Latvia and Estonia – Two of the three nations that make up the Baltics – don’t have a ton to hang their hats on when it comes to international notoriety. So, it’s understandable if the two are battling it out over who can claim to be the home of the decorated Christmas tree.
Both countries think they have a sturdy stump to stand on. In honor of the 500th anniversary of what officials believe to be the first tree, Latvians in 2010 erected a permanent Christmas tree sculpture in Riga made of metallic mirrors. The sculpture proclaims Riga as the “Capital of the Decorated Christmas Tree”.
Estonians, however, are singing a different carol, where historians say the first Christmas tree was seen in 1441, almost 70 years ahead of its neighbor.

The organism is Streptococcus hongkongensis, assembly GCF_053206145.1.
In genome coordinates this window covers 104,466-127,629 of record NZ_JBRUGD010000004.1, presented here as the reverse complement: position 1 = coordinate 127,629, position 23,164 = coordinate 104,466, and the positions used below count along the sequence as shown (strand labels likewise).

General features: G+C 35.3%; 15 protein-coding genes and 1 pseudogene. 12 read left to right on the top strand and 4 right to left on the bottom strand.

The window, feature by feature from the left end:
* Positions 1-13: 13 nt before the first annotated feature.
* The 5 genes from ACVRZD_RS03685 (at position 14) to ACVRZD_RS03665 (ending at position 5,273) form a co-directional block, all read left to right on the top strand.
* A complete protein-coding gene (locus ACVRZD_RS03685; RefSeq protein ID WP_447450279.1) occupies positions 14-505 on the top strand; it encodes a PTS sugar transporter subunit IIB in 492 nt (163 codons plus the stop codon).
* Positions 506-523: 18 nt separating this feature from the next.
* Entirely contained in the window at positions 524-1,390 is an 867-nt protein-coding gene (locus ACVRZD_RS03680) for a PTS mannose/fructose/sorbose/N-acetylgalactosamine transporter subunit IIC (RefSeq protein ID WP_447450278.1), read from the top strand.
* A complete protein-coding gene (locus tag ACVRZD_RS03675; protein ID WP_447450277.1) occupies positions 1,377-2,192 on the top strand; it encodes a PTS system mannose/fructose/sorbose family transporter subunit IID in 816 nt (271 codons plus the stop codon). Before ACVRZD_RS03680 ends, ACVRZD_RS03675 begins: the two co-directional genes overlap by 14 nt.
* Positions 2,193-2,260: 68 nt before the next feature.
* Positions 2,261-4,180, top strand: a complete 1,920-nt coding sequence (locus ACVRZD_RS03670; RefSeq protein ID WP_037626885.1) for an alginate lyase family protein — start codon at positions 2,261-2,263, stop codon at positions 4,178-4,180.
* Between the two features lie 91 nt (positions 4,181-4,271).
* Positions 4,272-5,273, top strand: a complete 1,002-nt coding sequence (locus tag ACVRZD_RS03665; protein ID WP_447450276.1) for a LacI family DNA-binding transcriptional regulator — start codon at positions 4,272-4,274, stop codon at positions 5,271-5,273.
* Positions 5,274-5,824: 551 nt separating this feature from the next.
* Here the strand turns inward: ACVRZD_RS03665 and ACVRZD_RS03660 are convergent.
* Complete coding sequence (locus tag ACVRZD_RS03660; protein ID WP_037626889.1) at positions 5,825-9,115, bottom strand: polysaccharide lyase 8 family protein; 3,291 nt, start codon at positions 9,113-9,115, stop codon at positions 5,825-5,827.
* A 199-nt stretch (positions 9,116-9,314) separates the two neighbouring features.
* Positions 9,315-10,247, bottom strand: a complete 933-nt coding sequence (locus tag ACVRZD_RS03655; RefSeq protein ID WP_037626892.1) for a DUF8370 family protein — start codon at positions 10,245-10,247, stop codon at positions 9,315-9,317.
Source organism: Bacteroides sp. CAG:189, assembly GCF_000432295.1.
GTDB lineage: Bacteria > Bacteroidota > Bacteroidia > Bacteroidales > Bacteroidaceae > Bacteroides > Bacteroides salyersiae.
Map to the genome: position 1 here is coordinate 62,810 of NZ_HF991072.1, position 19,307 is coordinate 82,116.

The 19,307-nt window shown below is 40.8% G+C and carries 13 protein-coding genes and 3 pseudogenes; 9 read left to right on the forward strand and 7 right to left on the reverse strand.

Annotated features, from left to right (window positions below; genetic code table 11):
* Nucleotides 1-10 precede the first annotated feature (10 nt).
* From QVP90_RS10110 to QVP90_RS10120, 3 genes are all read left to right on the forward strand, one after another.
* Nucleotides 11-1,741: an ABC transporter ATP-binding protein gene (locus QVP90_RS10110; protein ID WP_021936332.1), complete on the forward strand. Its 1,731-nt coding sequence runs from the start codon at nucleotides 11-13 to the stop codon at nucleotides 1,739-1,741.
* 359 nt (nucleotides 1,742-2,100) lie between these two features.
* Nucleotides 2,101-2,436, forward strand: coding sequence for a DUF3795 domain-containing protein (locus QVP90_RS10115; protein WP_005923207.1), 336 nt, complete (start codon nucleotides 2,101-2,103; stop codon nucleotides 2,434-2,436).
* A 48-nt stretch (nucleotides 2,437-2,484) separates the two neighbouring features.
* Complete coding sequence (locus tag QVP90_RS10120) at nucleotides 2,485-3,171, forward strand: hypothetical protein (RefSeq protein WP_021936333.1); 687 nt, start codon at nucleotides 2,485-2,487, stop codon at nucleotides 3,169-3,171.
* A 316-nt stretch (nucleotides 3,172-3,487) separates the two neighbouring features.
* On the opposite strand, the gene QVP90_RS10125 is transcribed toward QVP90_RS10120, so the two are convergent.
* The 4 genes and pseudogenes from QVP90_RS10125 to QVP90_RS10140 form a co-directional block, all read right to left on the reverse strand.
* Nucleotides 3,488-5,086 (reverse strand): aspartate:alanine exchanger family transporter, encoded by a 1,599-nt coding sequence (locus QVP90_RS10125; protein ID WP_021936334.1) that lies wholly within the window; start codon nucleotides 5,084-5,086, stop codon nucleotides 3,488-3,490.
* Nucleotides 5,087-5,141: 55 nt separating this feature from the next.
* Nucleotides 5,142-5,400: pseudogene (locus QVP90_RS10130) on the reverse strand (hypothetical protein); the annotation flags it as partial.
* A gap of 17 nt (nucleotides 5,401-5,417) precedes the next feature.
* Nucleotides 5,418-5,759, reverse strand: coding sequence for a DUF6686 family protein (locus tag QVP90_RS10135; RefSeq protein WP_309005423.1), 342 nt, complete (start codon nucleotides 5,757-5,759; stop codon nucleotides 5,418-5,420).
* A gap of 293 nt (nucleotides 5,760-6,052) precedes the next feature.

This is more than just harmless bickering over which nation started decorating Christmas trees first. Holding the status as the tradition’s motherland is one of the meaningful draws for tourists at the coldest and darkest time of year in Northern Europe.
This year, for instance, the Live Riga tourist agency this year sponsored a Christmas Tree Trail of 25 stylized trees designed by artists and placed in various sites and neighborhoods to light up the dark and snowless parks and squares. One tree looks like an unfolded Rubik’s cube, some others resemble giant snowflakes. Yet another tree by the National Opera is surrounded by mannequins in sunglasses who look like The Men in Black.